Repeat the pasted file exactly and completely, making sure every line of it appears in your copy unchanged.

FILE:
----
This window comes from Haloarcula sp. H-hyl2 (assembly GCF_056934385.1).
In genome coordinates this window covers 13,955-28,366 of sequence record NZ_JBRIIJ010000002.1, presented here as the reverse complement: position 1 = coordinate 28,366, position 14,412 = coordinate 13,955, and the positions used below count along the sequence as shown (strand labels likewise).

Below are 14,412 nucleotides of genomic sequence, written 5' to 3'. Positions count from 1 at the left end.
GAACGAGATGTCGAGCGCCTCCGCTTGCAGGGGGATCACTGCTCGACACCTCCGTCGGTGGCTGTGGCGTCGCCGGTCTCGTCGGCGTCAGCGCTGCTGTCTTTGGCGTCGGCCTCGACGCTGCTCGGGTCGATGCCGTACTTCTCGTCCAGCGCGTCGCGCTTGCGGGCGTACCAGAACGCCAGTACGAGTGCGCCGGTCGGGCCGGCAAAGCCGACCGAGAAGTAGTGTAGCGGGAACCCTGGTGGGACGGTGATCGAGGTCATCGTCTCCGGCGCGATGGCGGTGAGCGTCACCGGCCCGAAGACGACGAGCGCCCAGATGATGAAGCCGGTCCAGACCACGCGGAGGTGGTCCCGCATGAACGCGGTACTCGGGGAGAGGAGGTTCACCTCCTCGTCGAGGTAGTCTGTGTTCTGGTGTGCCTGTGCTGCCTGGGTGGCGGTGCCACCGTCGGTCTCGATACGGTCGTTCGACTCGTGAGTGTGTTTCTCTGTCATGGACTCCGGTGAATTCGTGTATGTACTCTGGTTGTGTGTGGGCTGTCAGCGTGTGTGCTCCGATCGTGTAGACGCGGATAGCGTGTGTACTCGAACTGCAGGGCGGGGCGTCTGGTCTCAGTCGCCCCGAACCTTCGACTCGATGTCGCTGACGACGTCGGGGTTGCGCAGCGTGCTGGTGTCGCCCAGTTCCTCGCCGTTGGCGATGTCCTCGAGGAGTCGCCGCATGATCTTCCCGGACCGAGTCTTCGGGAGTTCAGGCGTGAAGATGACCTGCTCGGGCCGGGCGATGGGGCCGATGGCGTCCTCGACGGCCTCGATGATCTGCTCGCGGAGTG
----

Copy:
This window comes from Haloarcula sp. H-hyl2 (assembly GCF_056934385.1).
In genome coordinates this window covers 13,955-28,366 of sequence record NZ_JBRIIJ010000002.1, presented here as the reverse complement: position 1 = coordinate 28,366, position 14,412 = coordinate 13,955, and the positions used below count along the sequence as shown (strand labels likewise).

Below are 14,412 nucleotides of genomic sequence, written 5' to 3'. Positions count from 1 at the left end.
GAACGAGATGTCGAGCGCCTCCGCTTGCAGGGGGATCACTGCTCGACACCTCCGTCGGTGGCTGTGGCGTCGCCGGTCTCGTCGGCGTCAGCGCTGCTGTCTTTGGCGTCGGCCTCGACGCTGCTCGGGTCGATGCCGTACTTCTCGTCCAGCGCGTCGCGCTTGCGGGCGTACCAGAACGCCAGTACGAGTGCGCCGGTCGGGCCGGCAAAGCCGACCGAGAAGTAGTGTAGCGGGAACCCTGGTGGGACGGTGATCGAGGTCATCGTCTCCGGCGCGATGGCGGTGAGCGTCACCGGCCCGAAGACGACGAGCGCCCAGATGATGAAGCCGGTCCAGACCACGCGGAGGTGGTCCCGCATGAACGCGGTACTCGGGGAGAGGAGGTTCACCTCCTCGTCGAGGTAGTCTGTGTTCTGGTGTGCCTGTGCTGCCTGGGTGGCGGTGCCACCGTCGGTCTCGATACGGTCGTTCGACTCGTGAGTGTGTTTCTCTGTCATGGACTCCGGTGAATTCGTGTATGTACTCTGGTTGTGTGTGGGCTGTCAGCGTGTGTGCTCCGATCGTGTAGACGCGGATAGCGTGTGTACTCGAACTGCAGGGCGGGGCGTCTGGTCTCAGTCGCCCCGAACCTTCGACTCGATGTCGCTGACGACGTCGGGGTTGCGCAGCGTGCTGGTGTCGCCCAGTTCCTCGCCGTTGGCGATGTCCTCGAGGAGTCGCCGCATGATCTTCCCGGACCGAGTCTTCGGGAGTTCAGGCGTGAAGATGACCTGCTCGGGCCGGGCGATGGGGCCGATGGCGTCCTCGACGGCCTCGATGATCTGCTCGCGGAGTG